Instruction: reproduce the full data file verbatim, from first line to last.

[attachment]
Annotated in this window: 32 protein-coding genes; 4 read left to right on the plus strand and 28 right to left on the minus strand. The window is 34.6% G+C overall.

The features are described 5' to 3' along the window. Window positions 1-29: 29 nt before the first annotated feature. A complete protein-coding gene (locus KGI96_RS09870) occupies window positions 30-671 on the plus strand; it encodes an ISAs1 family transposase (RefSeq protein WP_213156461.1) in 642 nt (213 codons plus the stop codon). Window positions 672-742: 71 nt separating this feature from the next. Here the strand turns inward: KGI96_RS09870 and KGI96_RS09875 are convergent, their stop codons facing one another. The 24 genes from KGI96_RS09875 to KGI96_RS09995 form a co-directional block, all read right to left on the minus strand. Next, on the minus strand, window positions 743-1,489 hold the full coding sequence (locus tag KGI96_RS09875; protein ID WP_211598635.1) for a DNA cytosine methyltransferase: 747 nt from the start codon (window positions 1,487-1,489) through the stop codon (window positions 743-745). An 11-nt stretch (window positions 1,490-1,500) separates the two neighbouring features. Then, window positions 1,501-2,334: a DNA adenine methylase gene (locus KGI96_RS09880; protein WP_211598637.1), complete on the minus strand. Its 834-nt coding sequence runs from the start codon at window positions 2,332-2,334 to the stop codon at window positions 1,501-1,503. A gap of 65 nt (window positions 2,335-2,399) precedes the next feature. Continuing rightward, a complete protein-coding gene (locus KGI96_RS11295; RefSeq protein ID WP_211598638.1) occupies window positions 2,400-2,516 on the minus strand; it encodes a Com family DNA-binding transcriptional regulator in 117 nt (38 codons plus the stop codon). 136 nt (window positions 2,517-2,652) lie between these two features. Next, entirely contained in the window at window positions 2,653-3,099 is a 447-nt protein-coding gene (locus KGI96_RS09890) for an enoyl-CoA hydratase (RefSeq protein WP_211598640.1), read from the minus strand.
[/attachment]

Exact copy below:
Annotated in this window: 32 protein-coding genes; 4 read left to right on the plus strand and 28 right to left on the minus strand. The window is 34.6% G+C overall.

The features are described 5' to 3' along the window. Window positions 1-29: 29 nt before the first annotated feature. A complete protein-coding gene (locus KGI96_RS09870) occupies window positions 30-671 on the plus strand; it encodes an ISAs1 family transposase (RefSeq protein WP_213156461.1) in 642 nt (213 codons plus the stop codon). Window positions 672-742: 71 nt separating this feature from the next. Here the strand turns inward: KGI96_RS09870 and KGI96_RS09875 are convergent, their stop codons facing one another. The 24 genes from KGI96_RS09875 to KGI96_RS09995 form a co-directional block, all read right to left on the minus strand. Next, on the minus strand, window positions 743-1,489 hold the full coding sequence (locus tag KGI96_RS09875; protein ID WP_211598635.1) for a DNA cytosine methyltransferase: 747 nt from the start codon (window positions 1,487-1,489) through the stop codon (window positions 743-745). An 11-nt stretch (window positions 1,490-1,500) separates the two neighbouring features. Then, window positions 1,501-2,334: a DNA adenine methylase gene (locus KGI96_RS09880; protein WP_211598637.1), complete on the minus strand. Its 834-nt coding sequence runs from the start codon at window positions 2,332-2,334 to the stop codon at window positions 1,501-1,503. A gap of 65 nt (window positions 2,335-2,399) precedes the next feature. Continuing rightward, a complete protein-coding gene (locus KGI96_RS11295; RefSeq protein ID WP_211598638.1) occupies window positions 2,400-2,516 on the minus strand; it encodes a Com family DNA-binding transcriptional regulator in 117 nt (38 codons plus the stop codon). 136 nt (window positions 2,517-2,652) lie between these two features. Next, entirely contained in the window at window positions 2,653-3,099 is a 447-nt protein-coding gene (locus KGI96_RS09890) for an enoyl-CoA hydratase (RefSeq protein WP_211598640.1), read from the minus strand.